Every shot in golf is unique. Or at least it should be.
For the first 15 years of my golf life I was convinced of one “fact”; the more consistent my swing was, the more consistently I would play. Turns out I couldn’t have been further from the truth.
Makes sense though, right? A more consistent swing should equate to more consistent golf. I think that assumption is why we all spend so much time working on a repetitive motion at the driving range and very little time on all the other aspects of the game. We watch videos, read books, take lessons. All with the goal of becoming a consistent golfer. The only problem is, we are going about it all wrong. I’m not suggesting that skill building is unimportant. It definitely is. And there is one skill that must be learned above all else.
In order to be consistently good at golf, we must first understand what good really means. As a coach for over 20 years and a competitive player for 15, I can tell you that the most impactful piece of the whole golf puzzle is just that; IMPACT.
One MUST be capable of performing a sweet-spot strike before anything else. There are tons of swing philosophies and position based tips but there is only one correct impact position. This is the only “fact” in golf and, once fully understood, it will change the way you see the game forever. But let’s not get into that here. Let’s focus on the reality that every round of golf, every shot, every swing is, and should be, unique.
Take for instance the first tee at your home course. Imagine a crisp 70 degree day with almost no wind. You’re with your favorite golf partner. It’s just the two of you and you’re out for a casual nine on a Saturday afternoon. The course is empty and there’s no stress. Picture your outfit. Now picture the swing and shot you’d like to see, and then the feeling you’d have after watching the ball fly and eventually roll to a stop in the ideal place in the fairway.
Now, let’s imagine the same tee shot but let’s bring on some 30mph winds. It’s cold. It’s early in the morning and you have a ton of work to get to later. The course is packed and you’re paired with a random group since your regular group pulled out last minute. What are you thinking? What are you feeling? If you’re like me, this is a totally different sensation than the previous one. So what do we do?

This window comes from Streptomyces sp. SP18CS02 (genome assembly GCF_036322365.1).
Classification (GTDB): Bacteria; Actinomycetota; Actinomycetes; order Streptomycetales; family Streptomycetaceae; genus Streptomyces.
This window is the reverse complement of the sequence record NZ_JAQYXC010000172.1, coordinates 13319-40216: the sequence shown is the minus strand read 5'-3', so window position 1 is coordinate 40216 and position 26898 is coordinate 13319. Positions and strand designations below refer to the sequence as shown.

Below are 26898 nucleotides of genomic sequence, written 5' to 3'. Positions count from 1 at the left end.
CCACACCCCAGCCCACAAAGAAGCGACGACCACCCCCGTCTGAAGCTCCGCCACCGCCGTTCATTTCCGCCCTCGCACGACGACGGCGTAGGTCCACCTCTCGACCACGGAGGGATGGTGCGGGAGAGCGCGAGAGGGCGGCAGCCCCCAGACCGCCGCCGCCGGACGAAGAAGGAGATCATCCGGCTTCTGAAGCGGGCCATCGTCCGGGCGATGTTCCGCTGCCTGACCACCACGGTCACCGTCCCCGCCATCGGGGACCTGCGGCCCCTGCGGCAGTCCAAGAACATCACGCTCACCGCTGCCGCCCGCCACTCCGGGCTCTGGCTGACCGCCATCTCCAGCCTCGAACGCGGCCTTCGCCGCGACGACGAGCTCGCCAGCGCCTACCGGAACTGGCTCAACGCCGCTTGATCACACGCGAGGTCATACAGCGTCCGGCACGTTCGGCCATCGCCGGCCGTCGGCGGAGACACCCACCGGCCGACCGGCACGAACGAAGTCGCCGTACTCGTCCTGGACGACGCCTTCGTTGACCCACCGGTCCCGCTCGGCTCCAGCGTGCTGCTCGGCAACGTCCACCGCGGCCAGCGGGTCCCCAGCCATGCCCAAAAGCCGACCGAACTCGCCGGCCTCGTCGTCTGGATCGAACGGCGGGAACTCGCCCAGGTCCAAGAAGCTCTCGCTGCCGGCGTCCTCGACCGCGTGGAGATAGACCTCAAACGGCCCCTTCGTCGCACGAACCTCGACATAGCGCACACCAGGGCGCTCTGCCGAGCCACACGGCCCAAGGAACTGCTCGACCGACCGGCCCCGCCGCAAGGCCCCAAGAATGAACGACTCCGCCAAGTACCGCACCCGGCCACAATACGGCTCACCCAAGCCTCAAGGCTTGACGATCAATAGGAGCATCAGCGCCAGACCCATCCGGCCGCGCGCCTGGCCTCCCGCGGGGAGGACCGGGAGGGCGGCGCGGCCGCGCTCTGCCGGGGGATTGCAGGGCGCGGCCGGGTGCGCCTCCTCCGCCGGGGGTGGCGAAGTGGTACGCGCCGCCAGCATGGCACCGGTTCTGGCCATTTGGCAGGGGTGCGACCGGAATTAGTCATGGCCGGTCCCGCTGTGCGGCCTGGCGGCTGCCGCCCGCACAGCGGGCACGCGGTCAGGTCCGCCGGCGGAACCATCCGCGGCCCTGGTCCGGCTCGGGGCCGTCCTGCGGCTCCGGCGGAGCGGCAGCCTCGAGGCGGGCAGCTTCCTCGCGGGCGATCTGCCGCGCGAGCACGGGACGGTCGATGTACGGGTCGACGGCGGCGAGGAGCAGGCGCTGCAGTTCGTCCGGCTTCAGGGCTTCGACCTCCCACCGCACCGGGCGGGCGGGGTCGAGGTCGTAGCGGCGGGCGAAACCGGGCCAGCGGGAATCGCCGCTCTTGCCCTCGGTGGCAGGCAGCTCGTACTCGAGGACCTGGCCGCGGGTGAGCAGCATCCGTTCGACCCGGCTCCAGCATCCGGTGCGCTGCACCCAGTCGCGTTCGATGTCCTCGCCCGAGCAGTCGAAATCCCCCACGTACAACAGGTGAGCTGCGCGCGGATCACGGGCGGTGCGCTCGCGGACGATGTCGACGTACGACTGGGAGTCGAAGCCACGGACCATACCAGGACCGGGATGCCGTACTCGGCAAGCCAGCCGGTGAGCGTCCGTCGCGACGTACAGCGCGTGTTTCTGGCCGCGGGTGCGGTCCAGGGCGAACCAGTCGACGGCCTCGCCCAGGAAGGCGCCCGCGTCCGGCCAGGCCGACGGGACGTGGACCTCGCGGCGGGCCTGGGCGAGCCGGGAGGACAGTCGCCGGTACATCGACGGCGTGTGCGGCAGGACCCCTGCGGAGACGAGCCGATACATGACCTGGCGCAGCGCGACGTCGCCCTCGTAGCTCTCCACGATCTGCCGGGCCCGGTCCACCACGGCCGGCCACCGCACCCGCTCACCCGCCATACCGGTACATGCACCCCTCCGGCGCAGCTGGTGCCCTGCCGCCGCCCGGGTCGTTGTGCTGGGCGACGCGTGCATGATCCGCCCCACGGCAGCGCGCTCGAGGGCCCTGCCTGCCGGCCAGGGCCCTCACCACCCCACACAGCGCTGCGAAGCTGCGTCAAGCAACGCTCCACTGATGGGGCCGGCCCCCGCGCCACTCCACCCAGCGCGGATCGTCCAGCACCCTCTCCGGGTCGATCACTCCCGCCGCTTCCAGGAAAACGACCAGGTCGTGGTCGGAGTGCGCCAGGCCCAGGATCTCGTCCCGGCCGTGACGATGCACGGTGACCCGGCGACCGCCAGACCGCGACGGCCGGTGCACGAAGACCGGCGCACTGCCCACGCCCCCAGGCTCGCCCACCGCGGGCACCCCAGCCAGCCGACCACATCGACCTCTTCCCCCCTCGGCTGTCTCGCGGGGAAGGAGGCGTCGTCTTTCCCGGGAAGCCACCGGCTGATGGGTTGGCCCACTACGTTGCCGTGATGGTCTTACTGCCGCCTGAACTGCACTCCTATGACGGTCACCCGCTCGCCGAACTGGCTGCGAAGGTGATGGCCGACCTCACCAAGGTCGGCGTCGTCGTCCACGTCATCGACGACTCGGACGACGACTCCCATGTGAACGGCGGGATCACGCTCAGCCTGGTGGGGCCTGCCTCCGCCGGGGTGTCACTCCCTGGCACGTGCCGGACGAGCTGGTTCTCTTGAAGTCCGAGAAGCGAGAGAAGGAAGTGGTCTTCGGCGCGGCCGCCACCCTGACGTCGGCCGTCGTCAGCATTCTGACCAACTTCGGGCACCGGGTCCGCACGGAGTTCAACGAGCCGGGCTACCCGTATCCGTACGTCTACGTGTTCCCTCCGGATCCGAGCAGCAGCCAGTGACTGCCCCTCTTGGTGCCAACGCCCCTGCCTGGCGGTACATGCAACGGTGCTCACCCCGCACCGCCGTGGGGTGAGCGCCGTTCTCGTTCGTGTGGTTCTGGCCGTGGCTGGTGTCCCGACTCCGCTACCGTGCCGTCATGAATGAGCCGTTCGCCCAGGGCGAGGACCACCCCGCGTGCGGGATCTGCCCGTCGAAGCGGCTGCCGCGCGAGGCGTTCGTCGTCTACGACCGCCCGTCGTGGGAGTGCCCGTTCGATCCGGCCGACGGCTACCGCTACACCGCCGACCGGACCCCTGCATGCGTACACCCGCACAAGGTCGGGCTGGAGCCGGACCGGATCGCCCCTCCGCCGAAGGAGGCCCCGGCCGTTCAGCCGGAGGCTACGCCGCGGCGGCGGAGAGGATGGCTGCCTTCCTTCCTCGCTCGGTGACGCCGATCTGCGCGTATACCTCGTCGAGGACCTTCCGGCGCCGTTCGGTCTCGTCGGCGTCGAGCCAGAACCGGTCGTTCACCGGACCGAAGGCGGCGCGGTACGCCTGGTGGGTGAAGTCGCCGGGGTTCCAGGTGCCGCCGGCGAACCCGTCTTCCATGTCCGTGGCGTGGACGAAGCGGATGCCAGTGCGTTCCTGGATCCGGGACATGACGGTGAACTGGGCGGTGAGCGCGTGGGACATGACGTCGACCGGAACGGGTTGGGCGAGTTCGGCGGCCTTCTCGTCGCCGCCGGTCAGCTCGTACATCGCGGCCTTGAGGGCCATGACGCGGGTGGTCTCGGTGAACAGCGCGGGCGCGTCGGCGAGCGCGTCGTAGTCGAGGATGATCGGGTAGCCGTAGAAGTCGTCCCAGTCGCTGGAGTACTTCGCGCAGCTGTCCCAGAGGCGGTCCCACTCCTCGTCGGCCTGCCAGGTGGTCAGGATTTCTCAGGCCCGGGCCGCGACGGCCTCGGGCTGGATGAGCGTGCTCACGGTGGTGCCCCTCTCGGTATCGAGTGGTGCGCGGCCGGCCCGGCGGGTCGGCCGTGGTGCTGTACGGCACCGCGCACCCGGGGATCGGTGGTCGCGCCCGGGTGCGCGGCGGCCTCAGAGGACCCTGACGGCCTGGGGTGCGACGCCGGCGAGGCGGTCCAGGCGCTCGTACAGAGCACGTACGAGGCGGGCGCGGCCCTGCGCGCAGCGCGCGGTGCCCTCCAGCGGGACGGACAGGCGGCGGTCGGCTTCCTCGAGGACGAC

Well, we can try to pretend this is the same hole, the same shot, the same situation as any other experience. But let’s be honest, it’s not. It’s miles away. That doesn’t mean it’s bad. It just means that we need to be present in the situation and do our best. So how do we do that?
The following two questions – above all else – have proven to be the best way to snap into the present moment and tune into the shot at hand:
1. What would a good shot look like here?
2. How would that feel?
That first question incites a visual response (immediately taking us from analytical mode to sensory). We naturally let go of the intellectual thoughts and move into the visual cortex projection. We imagine a shot that fits the situation.
The second question (how would that feel?) keeps us in sensory mode and incites a sensation in the body that would produce the picture we just imagined – literally programming the intended shot shape and swing sensation. We start to feel a swing and impact position that correlates to the picture.
In all situations, these two questions have served me and my students better than anything else. They let the moment’s conditions dictate the ball flight and sensations rather than trying to fit a “stock” swing into a unique situation.
So let’s be clear. The impact alignment that allows for sweet-spot contact is 100% law. But, how a golfer gets there given the real-time conditions is entirely malleable and should not be forced – rather allowed.
Every single situation occurring on the golf course can and should be attended to with the two key questions: What would a good shot look like here and How would that feel. Allowing the environment and conditions to dictate our actions frees us up to adapt to the uniqueness of each shot which is important because, every shot is unique.
The next time you find yourself in a unique situation – literally every situation – try to tune in and ask yourself the following questions: What would a good shot look like here? And How would that feel?